18 Interesting Games and Activities For A Child With Autism

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If you’re raising a child diagnosed with autism, you know the struggles that come with it. However, both you and your child are brave enough to face it and find ways to achieve things in life, and for that, kudos to you. In this post, we have listed several activities for children with autism so that you can involve them in fun and cool playtime moments with you or other kids.

What Is Autism Spectrum Disorder?

Autism spectrum disorder (ASD) is a neurobiological health condition that affects normal brain development. It affects a person’s communication skills and also leads to several behavioral and social challenges (1).

The ‘spectrum’ in ASD means the ASD symptoms and the severity of these symptoms may differ for each person. Some people with ASD may have exceptional learning and problem-solving abilities while others may struggle with simple learning tasks. (2)

You have to involve children with autism in activities to bridge the gap between them and their surrounding environment. Below are a few indoor and outdoor games and activities you can teach your toddler and younger kids.

Fun Indoor Activities For Children With Autism

These autism games and activities can improve social skills as they help strengthen the bond between your child and people around her. You can create fun-filled and engaging activities with a little effort from your side:

1. Create A Shredded Flower Bouquet:

This creative activity involves the ripping and shredding of paper to create a beautiful composition to use as a decorative element. Children with autism who require special needs will love the sensory touch of handling paper and playing with shapes and colors.

You Will Need:

  • Watercolor paper – 11” * 17”
  • Flesh colored paper
  • Bright colored construction papers
  • Green colored construction papers – various shades
  • Glue stick
  • Scissors
  • Pencil

How To Do:

  1. Take a flesh colored paper and let your little one trace his or her hand and arm. Cut out the trace.
  2. Keep a watercolor paper in a portrait style.
  3. Now lay the paper hand across the bottom of the watercolor paper and see to it that the fingers touch the end of the paper.
  4. Cut the arm part and glue it on the watercolor paper.
  5. Now help your child cut and tear long thin stems of green papers, then leaf shapes including small and big, flat and round, and thin and long.
  6. Place the stems in between the fingers, a few overlapping the thumb and most going beneath the fingers.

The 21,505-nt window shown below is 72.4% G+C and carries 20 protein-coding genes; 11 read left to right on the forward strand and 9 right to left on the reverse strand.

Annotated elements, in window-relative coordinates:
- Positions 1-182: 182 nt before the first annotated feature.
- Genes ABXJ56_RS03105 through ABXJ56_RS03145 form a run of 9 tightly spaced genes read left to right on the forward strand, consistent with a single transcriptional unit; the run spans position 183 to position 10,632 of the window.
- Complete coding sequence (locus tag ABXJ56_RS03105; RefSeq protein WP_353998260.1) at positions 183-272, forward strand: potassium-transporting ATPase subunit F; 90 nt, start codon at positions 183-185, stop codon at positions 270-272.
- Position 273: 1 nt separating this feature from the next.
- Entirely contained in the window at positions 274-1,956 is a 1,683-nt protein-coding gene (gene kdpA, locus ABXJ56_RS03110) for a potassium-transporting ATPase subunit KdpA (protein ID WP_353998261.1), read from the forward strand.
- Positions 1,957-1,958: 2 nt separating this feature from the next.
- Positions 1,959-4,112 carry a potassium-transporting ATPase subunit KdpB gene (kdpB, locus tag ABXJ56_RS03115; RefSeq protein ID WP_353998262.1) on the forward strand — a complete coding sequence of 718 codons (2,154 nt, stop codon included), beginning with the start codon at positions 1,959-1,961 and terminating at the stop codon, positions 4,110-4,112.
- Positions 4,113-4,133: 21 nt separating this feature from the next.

7. Apply glue and then paste the stems at the bottom. Do not stick at the top.
  8. Now try to make the fingers hold the flowers by folding the fingers under and glue them. Or you can even snip the fingers off to show an effect of bent fingers.
  9. Paste the leaves on and around the stems.
  10. Now cut or rip the colored paper to various petal shapes.
  11. Paste the petals. Try to overlap the stems and petals as much as possible so that the activity looks beautiful.

2. Underwater I Spy Alphabet Bottle:

Sparkling water is one such activities for children with autism social skills to attract. Here is a great alphabet bottle activity that helps to keep your little one focused and engaged. Your kids can recognize letters in a creative manner through the shiny floating sequins.

You Will Need:

  • Plastic soda or empty water bottle
  • Alphabet beads
  • Sequins
  • Glitter
  • Water
  • Corn syrup
  • Highlighter
  • Paper sheet
  • Glue gun

How To Do:

  1. Take all the beads from A to Z and place them on the table. Ask your child to drop those letters one by one into the bottle.
  2. Your child can then drop sequins followed by glitter.
  3. Fill half of the bottle with water and another half with corn syrup. The role of corn syrup is to slow down the motion of the elements present inside, and it also prevents the glitter from sticking together.
  4. Apply glue to the lid so that the liquid inside will not spill.
  5. Shake the bottle and let your little one watch it. Ask her to find each letter and spot the letters in her name by shaking the bottle.

Free Worksheets and Printables for Kids

3. Paint With Ice:

Kids love swirling the paint on paper to create beautiful patterns. It helps them to improve their color observation and recognition skills. This is an interesting learning activity for toddlers and preschoolers with autism.

You Will Need:

Liquid egg tempera paint
Craft sticks
Ice cube tray
Plastic wrap

How To Do:

  1. Ask your child to pour paint into the ice tray and let herself analyze how many colors of cubes she wants.
  2. Have her keep a craft stick into the middle of each cube. If the sticks cannot stay standing, cover the tray with a plastic wrap and then poke them through the wrap.
  3. Now let her keep the tray in the freezer until the color cubes form.
  4. Once the water freezes, ask your little one to choose one color cube.
  5. Holding the craft stick, she can swirl the paint cube on the paper. It leaves a beautiful stream of paint on the paper.
  6. Ask her to take different cubes and repeat the same.
  7. You can discuss things like how the paint transformed when kept in the freezer, what is happening when it is on the paper, how does it melt and more.

4. Practice Paint Chip Storytelling:

Narrating a story is just like painting a picture where words are used instead of paint. Here, your little tot takes the help of paint chips and words to narrate a story. This helps to improve her narrative and imaginative abilities.

You Will Need:

  • Color sample cards that have interesting names
  • Pen and paper
  • Glue
  • Dictionary

How To Do:

  1. Let your kid pick five color sample cards with interesting names from which she can build a story. To make the story more interesting, you can ask her to pick random cards.
  2. If she is not aware of the words, let her check for the meaning in a dictionary.
  3. Now, she should think about how to link those five names to create a story.
  4. For instance, if she has names of Annie, Skating Pond, Cherry Lipstick, Pearl and Hat, she has to think of a story that has all these names. Each word should be present in one paragraph. The paragraphs should link together as a story.